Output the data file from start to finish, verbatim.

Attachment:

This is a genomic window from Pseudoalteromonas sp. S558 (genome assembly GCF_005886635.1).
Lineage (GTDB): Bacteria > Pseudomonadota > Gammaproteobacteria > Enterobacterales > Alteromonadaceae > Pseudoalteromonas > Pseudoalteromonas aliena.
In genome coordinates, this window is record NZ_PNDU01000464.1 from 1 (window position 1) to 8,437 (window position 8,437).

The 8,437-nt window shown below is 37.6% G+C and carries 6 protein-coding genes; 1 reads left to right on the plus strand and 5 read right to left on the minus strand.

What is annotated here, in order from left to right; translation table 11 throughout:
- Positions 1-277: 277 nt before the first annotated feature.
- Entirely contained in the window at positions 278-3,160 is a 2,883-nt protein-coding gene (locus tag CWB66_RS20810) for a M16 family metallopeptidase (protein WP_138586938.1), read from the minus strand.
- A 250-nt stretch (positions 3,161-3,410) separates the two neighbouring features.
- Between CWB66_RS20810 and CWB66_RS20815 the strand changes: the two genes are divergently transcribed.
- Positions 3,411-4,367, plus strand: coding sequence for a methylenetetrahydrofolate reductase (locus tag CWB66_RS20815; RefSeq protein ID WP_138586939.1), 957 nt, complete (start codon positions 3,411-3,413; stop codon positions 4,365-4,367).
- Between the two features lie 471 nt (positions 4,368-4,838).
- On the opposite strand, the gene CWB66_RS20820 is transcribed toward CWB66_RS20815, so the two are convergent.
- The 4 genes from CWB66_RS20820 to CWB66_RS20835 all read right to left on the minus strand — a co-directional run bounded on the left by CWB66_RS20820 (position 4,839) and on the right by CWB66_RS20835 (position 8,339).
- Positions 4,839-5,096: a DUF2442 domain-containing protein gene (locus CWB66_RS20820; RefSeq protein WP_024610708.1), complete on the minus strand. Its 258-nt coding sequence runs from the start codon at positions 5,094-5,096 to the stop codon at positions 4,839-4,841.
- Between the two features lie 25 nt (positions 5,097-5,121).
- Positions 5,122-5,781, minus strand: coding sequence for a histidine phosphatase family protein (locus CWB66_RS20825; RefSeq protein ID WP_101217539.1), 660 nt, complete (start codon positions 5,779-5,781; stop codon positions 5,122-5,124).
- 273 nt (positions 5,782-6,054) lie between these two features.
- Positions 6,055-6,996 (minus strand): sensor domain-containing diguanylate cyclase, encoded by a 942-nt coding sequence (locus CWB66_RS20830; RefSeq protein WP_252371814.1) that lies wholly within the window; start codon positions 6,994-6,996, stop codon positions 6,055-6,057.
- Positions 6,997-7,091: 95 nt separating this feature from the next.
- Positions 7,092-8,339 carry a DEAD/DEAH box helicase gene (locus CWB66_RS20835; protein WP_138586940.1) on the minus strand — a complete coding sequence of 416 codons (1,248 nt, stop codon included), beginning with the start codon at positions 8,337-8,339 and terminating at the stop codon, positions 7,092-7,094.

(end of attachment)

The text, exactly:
This is a genomic window from Pseudoalteromonas sp. S558 (genome assembly GCF_005886635.1).
Lineage (GTDB): Bacteria > Pseudomonadota > Gammaproteobacteria > Enterobacterales > Alteromonadaceae > Pseudoalteromonas > Pseudoalteromonas aliena.
In genome coordinates, this window is record NZ_PNDU01000464.1 from 1 (window position 1) to 8,437 (window position 8,437).

The 8,437-nt window shown below is 37.6% G+C and carries 6 protein-coding genes; 1 reads left to right on the plus strand and 5 read right to left on the minus strand.

What is annotated here, in order from left to right; translation table 11 throughout:
- Positions 1-277: 277 nt before the first annotated feature.
- Entirely contained in the window at positions 278-3,160 is a 2,883-nt protein-coding gene (locus tag CWB66_RS20810) for a M16 family metallopeptidase (protein WP_138586938.1), read from the minus strand.
- A 250-nt stretch (positions 3,161-3,410) separates the two neighbouring features.
- Between CWB66_RS20810 and CWB66_RS20815 the strand changes: the two genes are divergently transcribed.
- Positions 3,411-4,367, plus strand: coding sequence for a methylenetetrahydrofolate reductase (locus tag CWB66_RS20815; RefSeq protein ID WP_138586939.1), 957 nt, complete (start codon positions 3,411-3,413; stop codon positions 4,365-4,367).
- Between the two features lie 471 nt (positions 4,368-4,838).
- On the opposite strand, the gene CWB66_RS20820 is transcribed toward CWB66_RS20815, so the two are convergent.
- The 4 genes from CWB66_RS20820 to CWB66_RS20835 all read right to left on the minus strand — a co-directional run bounded on the left by CWB66_RS20820 (position 4,839) and on the right by CWB66_RS20835 (position 8,339).
- Positions 4,839-5,096: a DUF2442 domain-containing protein gene (locus CWB66_RS20820; RefSeq protein WP_024610708.1), complete on the minus strand. Its 258-nt coding sequence runs from the start codon at positions 5,094-5,096 to the stop codon at positions 4,839-4,841.
- Between the two features lie 25 nt (positions 5,097-5,121).
- Positions 5,122-5,781, minus strand: coding sequence for a histidine phosphatase family protein (locus CWB66_RS20825; RefSeq protein ID WP_101217539.1), 660 nt, complete (start codon positions 5,779-5,781; stop codon positions 5,122-5,124).
- 273 nt (positions 5,782-6,054) lie between these two features.
- Positions 6,055-6,996 (minus strand): sensor domain-containing diguanylate cyclase, encoded by a 942-nt coding sequence (locus CWB66_RS20830; RefSeq protein WP_252371814.1) that lies wholly within the window; start codon positions 6,994-6,996, stop codon positions 6,055-6,057.
- Positions 6,997-7,091: 95 nt separating this feature from the next.
- Positions 7,092-8,339 carry a DEAD/DEAH box helicase gene (locus CWB66_RS20835; protein WP_138586940.1) on the minus strand — a complete coding sequence of 416 codons (1,248 nt, stop codon included), beginning with the start codon at positions 8,337-8,339 and terminating at the stop codon, positions 7,092-7,094.